Media coverage about npq:
- Tao Bojlén's A web of trust for npm
- Zander's favorite list of command line tools
- Ran Bar Zik's npq review to install safe modules
- ostechnix's How To Safely Install Packages Using Npm Or Yarn On Linux
- debricked's How to evaluate the security of your NPM Package dependencies
- Liran Tal's Malicious Modules — what you need to know when installing npm packages
Once npq is installed, you can safely* install packages:
npq install express
npq will perform the following steps to sanity check that the package is safe by employing syntactic heuristics and querying a CVE database:
- Consult the snyk.io database of publicly disclosed vulnerabilities to check if a security vulnerability exists for this package and its version.
- Package age on npm
- Package download count as a popularity metric
- Package has a README file
- Package has a LICENSE file
- Package has pre/post install scripts
If npq is prompted to continue with the install, it simply hands over the actual package install job to the package manager (npm by default).
safely* - there's no guaranteed safety; a malicious or vulnerable package could still exist that has no security vulnerabilities publicly disclosed and passes npq's checks.
npm install -g npq
Note: we recommend installing with
npm rather than
yarn. That way,
npq can automatically install shell aliases for you.
Install packages with npq:
npq install express
Embed in your day to day
npq is a pre-step to ensure that the npm package you're installing is safe, you can safely embed it in your day-to-day
npm usage so there's no need to remember to run
Offload to package managers
If you're using
yarn, or generally want to explicitly tell npq which package manager to use you can specify an environment variable:
Example: create an alias with yarn as the package manager:
alias yarn="NPQ_PKG_MGR=yarn npq-hero"
npq by default will offload all commands and their arguments to the
npm package manager after it finished its due-diligence for the respective packages.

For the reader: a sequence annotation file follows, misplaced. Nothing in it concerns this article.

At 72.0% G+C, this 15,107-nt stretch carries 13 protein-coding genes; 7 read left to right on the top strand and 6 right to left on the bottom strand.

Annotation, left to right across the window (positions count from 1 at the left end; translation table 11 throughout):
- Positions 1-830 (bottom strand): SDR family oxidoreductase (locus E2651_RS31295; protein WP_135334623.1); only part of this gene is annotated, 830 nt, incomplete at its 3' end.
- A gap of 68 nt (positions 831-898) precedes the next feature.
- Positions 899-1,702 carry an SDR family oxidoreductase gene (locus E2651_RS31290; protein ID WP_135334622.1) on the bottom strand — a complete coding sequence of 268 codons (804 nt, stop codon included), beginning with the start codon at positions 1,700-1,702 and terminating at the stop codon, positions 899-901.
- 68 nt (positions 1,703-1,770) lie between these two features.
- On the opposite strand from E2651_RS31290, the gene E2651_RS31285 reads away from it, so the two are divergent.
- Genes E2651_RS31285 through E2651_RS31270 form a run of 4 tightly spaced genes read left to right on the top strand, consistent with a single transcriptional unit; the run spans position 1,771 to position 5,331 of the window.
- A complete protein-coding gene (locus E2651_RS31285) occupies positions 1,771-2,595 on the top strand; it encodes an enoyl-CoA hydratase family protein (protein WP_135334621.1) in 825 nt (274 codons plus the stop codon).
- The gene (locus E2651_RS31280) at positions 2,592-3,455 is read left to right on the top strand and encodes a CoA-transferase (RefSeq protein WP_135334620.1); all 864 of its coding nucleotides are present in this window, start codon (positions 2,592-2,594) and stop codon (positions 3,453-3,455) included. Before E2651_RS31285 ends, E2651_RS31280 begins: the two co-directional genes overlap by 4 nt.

|age||Will show a warning for a package if its age on npm is less than 22 days||Checks a package creation date, not a specific version|
|downloads||Will show a warning for a package if its download count in the last month is less than 20|
|readme||Will show a warning if a package has no README or it has been detected as a security placeholder package by npm staff|
|scripts||Will show a warning if a package has a pre/post install script which could potentially be malicious|
|snyk||Will show a warning if a package has been found with vulnerabilities in snyk's database||For snyk to work you need to either have the
|license||Will show a warning if a package has been found without a license field||Checks the latest version for a license|
To disable a marshall altogether, set an environment variable using with the marshall's shortname.
Example, to disable snyk:
MARSHALL_DISABLE_SNYK=1 npq install express
Using with TravisCI
An example of using lockfile-lint with a
.travis.yml configuration as part of your build:
language: node_js before_script: - npx lockfile-lint --path package-lock.json --validate-https --allowed-hosts npm install: - yarn install script: - yarn run test
- Can I use NPQ without having npm or yarn?
- NPQ will audit a package for possible security issues, but it isn't a replacement for npm or yarn. When you choose to continue installing the package, it will offload the installation process to your choice of either npm or yarn.
- How is NPQ different from npm audit?
npm installwill install a module even if it has vulnerabilities; NPQ will display the issues detected, and prompt the user for confirmation on whether to proceed installing it.
- NPQ will run synthethic checks, called marshalls, on the characteristics of a module, such as whether the module you are going to install has a
pre-installscript which can be potentially harmful for your system and prompt you whether to install it. Whereas
npm auditwill not perform any such checks, and only consults a vulnerability database for known security issues.
npm auditis closer in functionality to what snyk does, rather than what NPQ does.
- Do I require a snyk API key in order to use NPQ?
- It's not required. If NPQ is unable to detect a snyk API key for the user running NPQ, then it will skip the database vulnerabilities check. We do, however, greatly encourage you to use snyk, and connect it with NPQ for broader security.
Please consult the CONTRIBUTING for guidelines on contributing to this project
Liran Tal email@example.com